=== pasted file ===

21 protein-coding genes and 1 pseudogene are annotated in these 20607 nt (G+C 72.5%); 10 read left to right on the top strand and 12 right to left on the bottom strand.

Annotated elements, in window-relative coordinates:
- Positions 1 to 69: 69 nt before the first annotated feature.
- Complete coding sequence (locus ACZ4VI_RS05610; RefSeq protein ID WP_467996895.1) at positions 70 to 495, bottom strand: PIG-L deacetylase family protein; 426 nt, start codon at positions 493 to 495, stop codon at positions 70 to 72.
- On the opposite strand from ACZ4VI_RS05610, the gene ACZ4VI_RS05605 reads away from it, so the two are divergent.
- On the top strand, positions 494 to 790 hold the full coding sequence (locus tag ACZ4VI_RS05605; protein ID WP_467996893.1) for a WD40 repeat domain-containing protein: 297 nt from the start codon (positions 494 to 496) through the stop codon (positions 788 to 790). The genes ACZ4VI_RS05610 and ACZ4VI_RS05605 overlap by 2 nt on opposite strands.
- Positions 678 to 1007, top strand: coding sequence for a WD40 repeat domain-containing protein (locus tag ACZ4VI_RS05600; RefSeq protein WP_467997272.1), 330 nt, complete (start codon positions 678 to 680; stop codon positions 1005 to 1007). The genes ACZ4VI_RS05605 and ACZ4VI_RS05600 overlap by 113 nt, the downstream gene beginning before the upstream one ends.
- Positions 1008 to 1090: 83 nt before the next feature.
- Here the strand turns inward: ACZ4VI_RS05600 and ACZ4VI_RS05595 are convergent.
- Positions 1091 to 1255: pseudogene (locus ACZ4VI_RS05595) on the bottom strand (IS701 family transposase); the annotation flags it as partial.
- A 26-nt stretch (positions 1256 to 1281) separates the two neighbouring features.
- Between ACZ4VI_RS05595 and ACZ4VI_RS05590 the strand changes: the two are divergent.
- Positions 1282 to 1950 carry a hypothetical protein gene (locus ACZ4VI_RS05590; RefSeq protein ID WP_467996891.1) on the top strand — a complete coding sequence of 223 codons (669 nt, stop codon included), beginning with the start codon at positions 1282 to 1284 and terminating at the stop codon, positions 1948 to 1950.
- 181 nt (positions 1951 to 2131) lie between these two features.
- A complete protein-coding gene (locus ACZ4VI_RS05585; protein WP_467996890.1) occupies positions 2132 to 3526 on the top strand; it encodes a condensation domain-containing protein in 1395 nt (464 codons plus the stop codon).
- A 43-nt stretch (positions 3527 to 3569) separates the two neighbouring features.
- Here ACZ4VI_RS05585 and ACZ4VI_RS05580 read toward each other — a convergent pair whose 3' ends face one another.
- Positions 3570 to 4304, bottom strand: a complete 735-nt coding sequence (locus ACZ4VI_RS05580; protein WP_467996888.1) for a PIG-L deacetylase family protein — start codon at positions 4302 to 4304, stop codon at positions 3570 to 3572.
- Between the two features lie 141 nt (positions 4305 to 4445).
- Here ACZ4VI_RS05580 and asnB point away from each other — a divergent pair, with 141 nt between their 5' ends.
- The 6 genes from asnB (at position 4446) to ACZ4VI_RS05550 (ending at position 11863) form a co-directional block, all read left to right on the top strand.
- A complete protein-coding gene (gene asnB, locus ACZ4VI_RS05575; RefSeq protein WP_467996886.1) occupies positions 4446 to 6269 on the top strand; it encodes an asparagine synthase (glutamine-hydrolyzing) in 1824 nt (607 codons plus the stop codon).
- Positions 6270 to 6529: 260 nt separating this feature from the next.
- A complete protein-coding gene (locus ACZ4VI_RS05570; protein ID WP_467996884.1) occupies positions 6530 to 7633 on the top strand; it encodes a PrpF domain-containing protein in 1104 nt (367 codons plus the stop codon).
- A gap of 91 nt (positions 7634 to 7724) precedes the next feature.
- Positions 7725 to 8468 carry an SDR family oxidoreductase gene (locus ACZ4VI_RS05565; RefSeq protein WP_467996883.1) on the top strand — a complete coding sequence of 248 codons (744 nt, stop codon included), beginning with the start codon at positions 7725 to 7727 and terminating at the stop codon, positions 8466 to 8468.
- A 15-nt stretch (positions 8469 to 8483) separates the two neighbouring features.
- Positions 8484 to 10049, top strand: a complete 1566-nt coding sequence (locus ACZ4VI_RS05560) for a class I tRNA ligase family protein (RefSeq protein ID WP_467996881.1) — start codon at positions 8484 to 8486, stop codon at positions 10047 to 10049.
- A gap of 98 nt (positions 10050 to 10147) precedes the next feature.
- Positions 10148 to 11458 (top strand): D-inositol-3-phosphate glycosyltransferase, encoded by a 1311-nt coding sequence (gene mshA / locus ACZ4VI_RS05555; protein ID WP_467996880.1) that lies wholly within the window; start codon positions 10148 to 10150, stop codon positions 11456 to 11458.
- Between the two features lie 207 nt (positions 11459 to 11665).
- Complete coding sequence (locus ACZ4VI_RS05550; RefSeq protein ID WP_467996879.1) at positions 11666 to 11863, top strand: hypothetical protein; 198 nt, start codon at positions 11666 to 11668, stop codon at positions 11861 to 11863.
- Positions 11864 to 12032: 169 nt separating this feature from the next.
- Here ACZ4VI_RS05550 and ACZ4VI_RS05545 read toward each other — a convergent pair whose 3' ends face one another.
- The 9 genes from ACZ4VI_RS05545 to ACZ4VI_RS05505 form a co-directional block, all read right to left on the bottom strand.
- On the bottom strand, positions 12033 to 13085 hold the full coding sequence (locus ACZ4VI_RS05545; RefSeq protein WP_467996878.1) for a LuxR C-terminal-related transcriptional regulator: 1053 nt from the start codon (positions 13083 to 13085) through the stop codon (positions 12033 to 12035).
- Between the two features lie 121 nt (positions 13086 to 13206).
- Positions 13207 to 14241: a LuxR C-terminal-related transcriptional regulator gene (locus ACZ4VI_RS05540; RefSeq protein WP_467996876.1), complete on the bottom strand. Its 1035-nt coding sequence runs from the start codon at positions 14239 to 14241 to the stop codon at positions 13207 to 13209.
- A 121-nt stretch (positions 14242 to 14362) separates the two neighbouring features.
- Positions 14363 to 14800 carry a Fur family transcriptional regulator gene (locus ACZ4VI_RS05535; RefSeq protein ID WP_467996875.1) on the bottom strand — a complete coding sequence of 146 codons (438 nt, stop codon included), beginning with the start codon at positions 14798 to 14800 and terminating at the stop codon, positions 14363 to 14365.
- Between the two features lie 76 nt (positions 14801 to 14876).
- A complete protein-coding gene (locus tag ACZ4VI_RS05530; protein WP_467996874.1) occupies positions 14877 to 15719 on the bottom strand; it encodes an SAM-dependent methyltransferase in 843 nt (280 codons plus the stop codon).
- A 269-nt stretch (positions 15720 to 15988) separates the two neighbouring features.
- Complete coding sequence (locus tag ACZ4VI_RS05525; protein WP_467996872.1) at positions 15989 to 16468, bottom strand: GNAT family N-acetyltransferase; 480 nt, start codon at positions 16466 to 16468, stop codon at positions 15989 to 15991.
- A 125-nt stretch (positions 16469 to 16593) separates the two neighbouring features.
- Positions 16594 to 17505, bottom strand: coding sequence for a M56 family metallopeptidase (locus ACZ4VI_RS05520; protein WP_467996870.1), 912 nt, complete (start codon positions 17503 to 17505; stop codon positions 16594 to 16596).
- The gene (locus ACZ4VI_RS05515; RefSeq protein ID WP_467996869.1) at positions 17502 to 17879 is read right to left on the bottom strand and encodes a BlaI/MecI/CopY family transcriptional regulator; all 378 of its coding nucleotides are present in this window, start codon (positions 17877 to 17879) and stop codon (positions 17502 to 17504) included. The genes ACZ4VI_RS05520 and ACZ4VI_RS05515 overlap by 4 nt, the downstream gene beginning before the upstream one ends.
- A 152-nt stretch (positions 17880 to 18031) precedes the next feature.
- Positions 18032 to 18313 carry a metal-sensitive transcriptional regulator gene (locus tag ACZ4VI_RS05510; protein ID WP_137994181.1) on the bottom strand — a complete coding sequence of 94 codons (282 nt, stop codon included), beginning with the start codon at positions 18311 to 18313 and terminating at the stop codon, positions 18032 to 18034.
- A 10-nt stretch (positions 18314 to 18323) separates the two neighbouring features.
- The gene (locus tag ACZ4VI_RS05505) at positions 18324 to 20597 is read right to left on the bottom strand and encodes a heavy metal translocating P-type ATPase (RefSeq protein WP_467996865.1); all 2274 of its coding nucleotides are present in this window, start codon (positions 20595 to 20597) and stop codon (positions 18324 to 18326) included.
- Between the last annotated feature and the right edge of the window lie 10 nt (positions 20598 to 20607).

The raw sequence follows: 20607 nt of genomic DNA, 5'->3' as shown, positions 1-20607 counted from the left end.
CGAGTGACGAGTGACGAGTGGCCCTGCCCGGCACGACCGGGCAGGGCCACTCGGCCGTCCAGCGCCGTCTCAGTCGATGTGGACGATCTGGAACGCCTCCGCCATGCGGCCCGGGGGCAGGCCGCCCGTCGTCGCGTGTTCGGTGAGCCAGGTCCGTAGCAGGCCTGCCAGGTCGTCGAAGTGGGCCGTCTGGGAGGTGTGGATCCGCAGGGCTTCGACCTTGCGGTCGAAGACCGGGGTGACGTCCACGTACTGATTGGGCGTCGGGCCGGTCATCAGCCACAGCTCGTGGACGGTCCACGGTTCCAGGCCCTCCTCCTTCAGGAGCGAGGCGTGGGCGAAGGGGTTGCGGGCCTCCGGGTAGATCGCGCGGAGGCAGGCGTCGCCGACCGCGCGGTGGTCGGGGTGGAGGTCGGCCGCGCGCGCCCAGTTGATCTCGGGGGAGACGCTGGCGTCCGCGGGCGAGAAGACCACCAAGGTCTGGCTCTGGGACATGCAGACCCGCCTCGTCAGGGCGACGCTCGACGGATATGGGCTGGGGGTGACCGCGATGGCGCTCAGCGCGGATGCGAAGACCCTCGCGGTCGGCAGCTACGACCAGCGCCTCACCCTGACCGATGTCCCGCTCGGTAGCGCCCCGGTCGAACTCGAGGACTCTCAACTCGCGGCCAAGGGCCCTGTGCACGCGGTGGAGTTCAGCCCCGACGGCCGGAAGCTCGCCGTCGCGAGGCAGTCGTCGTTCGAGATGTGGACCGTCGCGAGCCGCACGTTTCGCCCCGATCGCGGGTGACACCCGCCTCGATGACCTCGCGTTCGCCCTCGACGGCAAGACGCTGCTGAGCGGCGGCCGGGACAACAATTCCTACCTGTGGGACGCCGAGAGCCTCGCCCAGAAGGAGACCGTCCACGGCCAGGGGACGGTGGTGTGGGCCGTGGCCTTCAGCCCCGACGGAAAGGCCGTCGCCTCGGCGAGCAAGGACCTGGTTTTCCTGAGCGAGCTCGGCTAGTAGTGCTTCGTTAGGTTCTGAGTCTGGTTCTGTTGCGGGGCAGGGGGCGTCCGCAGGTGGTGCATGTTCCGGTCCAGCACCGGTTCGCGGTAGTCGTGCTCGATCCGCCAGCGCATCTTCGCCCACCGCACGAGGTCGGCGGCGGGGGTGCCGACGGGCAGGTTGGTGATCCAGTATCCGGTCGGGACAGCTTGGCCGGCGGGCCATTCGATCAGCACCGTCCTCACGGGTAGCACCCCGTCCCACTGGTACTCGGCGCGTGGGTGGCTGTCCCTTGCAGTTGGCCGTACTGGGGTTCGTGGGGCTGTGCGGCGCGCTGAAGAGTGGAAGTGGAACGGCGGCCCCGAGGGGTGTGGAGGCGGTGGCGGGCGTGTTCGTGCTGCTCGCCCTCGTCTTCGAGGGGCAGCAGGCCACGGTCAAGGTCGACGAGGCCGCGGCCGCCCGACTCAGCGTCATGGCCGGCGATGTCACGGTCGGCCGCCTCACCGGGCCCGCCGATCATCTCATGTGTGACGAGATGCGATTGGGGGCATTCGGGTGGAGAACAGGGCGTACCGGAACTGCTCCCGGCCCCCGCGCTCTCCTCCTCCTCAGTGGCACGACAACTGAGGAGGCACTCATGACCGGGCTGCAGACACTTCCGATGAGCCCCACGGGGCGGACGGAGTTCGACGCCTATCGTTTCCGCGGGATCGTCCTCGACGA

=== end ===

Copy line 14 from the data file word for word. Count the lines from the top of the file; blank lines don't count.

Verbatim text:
- 181 nt (positions 1951 to 2131) lie between these two features.